There will inevitably be some requirement for equity re-capitalisation once we can see the other side. That is the function of equity markets and will provide some fantastic opportunities when markets recover. It’s just a question of when.
Dividend – A payment made by a company to its shareholders. The amount is variable, and is paid as a portion of the company’s profits.
Dividend yield – The annual dividends expressed as a percentage of the current share price
Cash burn/burn rate – The rate at which a company is losing money that is typically expressed in monthly terms.
Leverage – The use of borrowing to increase exposure to an asset/market. This can be done by borrowing cash and using it to buy an asset, or by using financial instruments such as derivatives to simulate the effect of borrowing for further investment in assets.
Liquidity – The ability to buy or sell a particular security or asset in the market. Assets that can be easily traded in the market (without causing a major price move) are referred to as ‘liquid’.
Please read the following important information regarding funds related to this article.
- If a Company's portfolio is concentrated towards a particular country or geographical region, the investment carries greater risk than a portfolio that is diversified across more countries.
- Most of the investments in this portfolio are in smaller companies shares. They may be more difficult to buy and sell, and their share prices may fluctuate more than those of larger companies.
- This Company is suitable to be used as one component of several within a diversified investment portfolio. Investors should consider carefully the proportion of their portfolio invested in this Company.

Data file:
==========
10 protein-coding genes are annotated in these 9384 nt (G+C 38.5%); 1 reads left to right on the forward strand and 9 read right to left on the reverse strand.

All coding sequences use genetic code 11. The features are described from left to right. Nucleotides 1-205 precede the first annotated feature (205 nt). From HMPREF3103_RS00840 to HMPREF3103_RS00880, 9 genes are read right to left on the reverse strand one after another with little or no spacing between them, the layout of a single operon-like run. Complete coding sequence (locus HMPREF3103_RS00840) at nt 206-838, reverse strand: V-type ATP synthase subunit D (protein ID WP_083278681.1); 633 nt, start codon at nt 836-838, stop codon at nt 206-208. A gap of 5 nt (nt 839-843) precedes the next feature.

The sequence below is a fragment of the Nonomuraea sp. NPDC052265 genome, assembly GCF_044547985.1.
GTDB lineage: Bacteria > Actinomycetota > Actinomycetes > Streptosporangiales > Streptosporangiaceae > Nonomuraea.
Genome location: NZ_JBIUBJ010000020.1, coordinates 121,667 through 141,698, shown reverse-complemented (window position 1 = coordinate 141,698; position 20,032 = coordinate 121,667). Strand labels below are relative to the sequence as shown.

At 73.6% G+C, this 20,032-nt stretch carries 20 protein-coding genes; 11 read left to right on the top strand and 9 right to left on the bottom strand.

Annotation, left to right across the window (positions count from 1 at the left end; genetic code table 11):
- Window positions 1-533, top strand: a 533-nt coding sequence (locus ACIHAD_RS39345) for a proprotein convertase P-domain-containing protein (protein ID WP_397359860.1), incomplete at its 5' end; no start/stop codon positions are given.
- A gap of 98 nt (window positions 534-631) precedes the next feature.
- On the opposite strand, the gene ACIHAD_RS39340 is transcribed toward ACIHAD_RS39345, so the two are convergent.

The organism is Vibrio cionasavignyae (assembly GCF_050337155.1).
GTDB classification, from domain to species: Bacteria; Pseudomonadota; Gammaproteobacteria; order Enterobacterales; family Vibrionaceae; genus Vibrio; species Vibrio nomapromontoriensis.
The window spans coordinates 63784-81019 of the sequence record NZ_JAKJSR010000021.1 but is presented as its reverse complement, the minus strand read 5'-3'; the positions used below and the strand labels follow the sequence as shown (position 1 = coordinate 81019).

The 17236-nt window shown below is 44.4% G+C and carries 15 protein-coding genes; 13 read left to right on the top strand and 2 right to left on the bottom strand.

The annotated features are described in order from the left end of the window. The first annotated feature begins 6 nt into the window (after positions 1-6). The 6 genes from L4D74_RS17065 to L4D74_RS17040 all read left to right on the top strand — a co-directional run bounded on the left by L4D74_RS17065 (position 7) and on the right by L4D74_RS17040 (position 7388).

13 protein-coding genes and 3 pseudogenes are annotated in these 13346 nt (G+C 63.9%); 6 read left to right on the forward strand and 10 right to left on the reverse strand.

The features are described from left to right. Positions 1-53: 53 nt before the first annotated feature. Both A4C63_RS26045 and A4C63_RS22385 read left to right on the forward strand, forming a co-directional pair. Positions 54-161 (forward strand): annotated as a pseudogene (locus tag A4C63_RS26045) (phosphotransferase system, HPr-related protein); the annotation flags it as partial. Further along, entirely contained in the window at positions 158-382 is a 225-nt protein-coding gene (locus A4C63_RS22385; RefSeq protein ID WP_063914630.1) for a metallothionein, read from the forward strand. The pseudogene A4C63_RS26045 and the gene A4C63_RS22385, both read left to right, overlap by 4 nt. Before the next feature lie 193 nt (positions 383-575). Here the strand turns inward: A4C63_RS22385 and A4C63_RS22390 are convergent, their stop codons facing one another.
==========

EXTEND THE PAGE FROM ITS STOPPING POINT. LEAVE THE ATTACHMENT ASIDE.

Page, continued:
- Active management techniques that have worked well in normal market conditions could prove ineffective or negative for performance at other times.
- The Company could lose money if a counterparty with which it trades becomes unwilling or unable to meet its obligations to the Company.
- Shares can lose value rapidly, and typically involve higher risks than bonds or money market instruments. The value of your investment may fall as a result.
- The return on your investment is directly related to the prevailing market price of the Company's shares, which will trade at a varying discount (or premium) relative to the value of the underlying assets of the Company. As a result, losses (or gains) may be higher or lower than those of the Company's assets.
- The Company may use gearing (borrowing to invest) as part of its investment strategy. If the Company utilises its ability to gear, the profits and losses incurred by the Company can be greater than those of a Company that does not use gearing.
- Using derivatives exposes the Company to risks different from - and potentially greater than - the risks associated with investing directly in securities. It may therefore result in additional loss, which could be significantly greater than the cost of the derivative.